When I was a child, I hated bees. Upon reflection, it was down to one incident, and it really wasn’t their fault. I was super excited to be spending the day in the local children’s Lido with friends and my Mum, and I was pigtailed up and ready to dive into the action in my new frilly swimsuit. So ready, in fact that I didn’t notice the bee that was drowning at the side of the pool. In its dying breaths, it obviously saw my gargantuan four year old foot coming towards it from the sky, and stuck its stinger up in a final bid for its life. I screamed as the sting pierced my skin, and it took my Mum ages to calm me down and get in the pool. I was afraid of water as a child, and convinced that the pain in my foot had something to do with the water.
From that moment on, I hated anything yellow, black and stripy. My mum tried to explain to me that there was a difference between bees and wasps; that bees were bumbling and rounder and were often like people searching for lost keys or running late for a meeting. They didn’t mean any harm, and if they stung you it was to protect themselves, but it was just as bad for you as it was for them, as they lost their sting, and died. I never really understood how stinging was a protection of their life however, as they died as soon as their sting penetrated your skin.
Wasps on the other hand were meaner; a kind of slimmer, snippier creature, like my biology teacher at school. Never far from children being happy, you would hear her shout “MissssssssTinker!” and knew you were in trouble. They stung left right and centre as it meant nothing to them. There was a distinct difference.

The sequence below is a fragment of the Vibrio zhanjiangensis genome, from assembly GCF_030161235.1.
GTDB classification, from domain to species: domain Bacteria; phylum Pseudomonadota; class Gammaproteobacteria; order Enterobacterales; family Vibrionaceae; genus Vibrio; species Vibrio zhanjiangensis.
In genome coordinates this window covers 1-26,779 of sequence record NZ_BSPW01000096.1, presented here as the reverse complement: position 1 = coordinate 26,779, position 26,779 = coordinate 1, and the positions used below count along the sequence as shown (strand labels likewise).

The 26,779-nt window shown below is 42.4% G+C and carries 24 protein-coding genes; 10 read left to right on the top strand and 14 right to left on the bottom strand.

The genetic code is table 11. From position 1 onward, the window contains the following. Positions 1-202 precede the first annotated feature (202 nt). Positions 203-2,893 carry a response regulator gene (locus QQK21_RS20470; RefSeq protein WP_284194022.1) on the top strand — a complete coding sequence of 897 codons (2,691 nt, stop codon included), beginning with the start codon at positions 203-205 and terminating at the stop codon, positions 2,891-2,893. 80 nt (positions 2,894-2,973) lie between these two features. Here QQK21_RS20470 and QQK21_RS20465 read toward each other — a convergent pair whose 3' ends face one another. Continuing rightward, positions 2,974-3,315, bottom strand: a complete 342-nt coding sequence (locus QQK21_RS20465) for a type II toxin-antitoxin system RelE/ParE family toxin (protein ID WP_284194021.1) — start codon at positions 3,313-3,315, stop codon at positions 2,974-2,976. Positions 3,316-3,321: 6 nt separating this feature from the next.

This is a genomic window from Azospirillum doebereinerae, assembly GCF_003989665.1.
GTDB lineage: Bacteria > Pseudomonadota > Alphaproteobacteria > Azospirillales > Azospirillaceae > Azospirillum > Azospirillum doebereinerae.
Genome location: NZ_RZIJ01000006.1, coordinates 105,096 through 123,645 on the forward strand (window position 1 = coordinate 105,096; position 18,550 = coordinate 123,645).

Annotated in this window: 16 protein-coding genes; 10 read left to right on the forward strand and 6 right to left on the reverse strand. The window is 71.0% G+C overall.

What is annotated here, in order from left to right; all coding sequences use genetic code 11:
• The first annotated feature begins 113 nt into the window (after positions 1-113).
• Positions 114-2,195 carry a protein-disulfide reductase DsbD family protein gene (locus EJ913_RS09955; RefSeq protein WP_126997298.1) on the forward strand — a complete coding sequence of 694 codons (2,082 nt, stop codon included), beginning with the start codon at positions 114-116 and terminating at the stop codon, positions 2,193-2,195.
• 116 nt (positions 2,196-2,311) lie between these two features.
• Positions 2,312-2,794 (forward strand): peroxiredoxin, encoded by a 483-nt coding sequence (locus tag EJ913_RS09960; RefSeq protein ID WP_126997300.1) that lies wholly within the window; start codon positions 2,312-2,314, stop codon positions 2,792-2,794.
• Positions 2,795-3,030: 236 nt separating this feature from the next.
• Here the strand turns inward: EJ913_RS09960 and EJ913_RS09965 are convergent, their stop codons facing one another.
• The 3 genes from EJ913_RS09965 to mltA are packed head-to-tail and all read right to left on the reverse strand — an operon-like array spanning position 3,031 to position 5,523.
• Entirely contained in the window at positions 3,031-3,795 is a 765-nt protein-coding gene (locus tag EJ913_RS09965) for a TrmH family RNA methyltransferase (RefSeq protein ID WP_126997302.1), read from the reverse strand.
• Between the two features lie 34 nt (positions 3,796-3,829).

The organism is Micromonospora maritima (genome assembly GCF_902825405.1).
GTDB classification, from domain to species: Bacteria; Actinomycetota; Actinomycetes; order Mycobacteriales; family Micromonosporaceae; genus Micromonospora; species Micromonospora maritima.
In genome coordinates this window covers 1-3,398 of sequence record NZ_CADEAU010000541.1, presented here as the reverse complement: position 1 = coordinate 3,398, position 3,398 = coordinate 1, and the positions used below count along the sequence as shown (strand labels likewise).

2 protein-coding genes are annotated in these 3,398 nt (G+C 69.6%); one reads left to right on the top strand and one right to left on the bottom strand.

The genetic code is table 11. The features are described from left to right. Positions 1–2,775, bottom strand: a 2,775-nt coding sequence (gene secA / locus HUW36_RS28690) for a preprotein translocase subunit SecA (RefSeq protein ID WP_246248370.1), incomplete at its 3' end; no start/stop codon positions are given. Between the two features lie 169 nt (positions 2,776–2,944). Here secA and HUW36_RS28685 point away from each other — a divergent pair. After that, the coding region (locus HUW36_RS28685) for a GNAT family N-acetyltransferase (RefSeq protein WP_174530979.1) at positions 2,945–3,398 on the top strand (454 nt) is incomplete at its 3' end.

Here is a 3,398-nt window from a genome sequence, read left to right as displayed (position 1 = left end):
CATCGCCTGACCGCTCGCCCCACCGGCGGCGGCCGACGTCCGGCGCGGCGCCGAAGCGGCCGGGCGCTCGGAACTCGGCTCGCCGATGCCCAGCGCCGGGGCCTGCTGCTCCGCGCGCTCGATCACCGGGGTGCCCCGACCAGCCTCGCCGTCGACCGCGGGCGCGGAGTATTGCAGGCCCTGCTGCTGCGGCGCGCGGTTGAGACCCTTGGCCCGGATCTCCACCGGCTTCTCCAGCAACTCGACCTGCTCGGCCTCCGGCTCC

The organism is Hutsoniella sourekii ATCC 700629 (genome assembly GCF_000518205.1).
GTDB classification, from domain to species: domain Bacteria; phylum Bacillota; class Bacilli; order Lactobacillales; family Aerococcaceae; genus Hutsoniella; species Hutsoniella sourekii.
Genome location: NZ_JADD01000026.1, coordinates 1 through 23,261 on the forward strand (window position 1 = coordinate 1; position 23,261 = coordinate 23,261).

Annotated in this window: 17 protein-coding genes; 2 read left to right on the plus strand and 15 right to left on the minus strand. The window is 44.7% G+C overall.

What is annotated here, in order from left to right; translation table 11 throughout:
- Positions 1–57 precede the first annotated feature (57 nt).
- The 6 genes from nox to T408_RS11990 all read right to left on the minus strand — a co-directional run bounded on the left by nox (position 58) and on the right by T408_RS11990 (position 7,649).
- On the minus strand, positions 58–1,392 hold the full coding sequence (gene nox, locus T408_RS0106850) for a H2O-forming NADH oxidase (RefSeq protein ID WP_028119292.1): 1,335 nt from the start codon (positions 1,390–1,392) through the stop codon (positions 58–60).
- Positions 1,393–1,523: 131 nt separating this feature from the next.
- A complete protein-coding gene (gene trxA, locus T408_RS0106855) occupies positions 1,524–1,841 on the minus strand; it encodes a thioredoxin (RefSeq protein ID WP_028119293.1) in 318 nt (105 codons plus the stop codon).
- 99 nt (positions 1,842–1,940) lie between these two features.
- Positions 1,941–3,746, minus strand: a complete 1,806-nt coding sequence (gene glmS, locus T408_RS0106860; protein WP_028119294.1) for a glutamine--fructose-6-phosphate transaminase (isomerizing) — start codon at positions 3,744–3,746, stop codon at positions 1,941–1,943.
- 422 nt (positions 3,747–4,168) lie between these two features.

And then when I was in senior school a boy swore that he had been stung by a hornet. By this time I was a bit more rational and would merely flap when the little critters came near me (to cries from my father of “Its more scared of you than you are of it!” what a parent thing to say) but the idea of a new super bug, the hornet, that was fabled to be the size of my head and would sting me repeatedly like a shot gun, only stopping for more ammunition, was a fear to be contended with. Mum argued the point “there are no such thing!” oh yes there are, I replied after looking on Encarta (those were the days!) “Well they aren’t indigenous to this country!” was the retort. I wasn’t convinced.
As the years have gone past I have become less scared of the black and yellow insects, and now will sit still when they fly around me, or merely sweep them with a magazine. One friend is certain that you must not kill them as they call their friends with their dying breaths; whether this is true or not I don’t like killing them for the sake of things, it seems a little unfair.
But I’m still not convinced that there is much point of a wasp.
What are you scared of?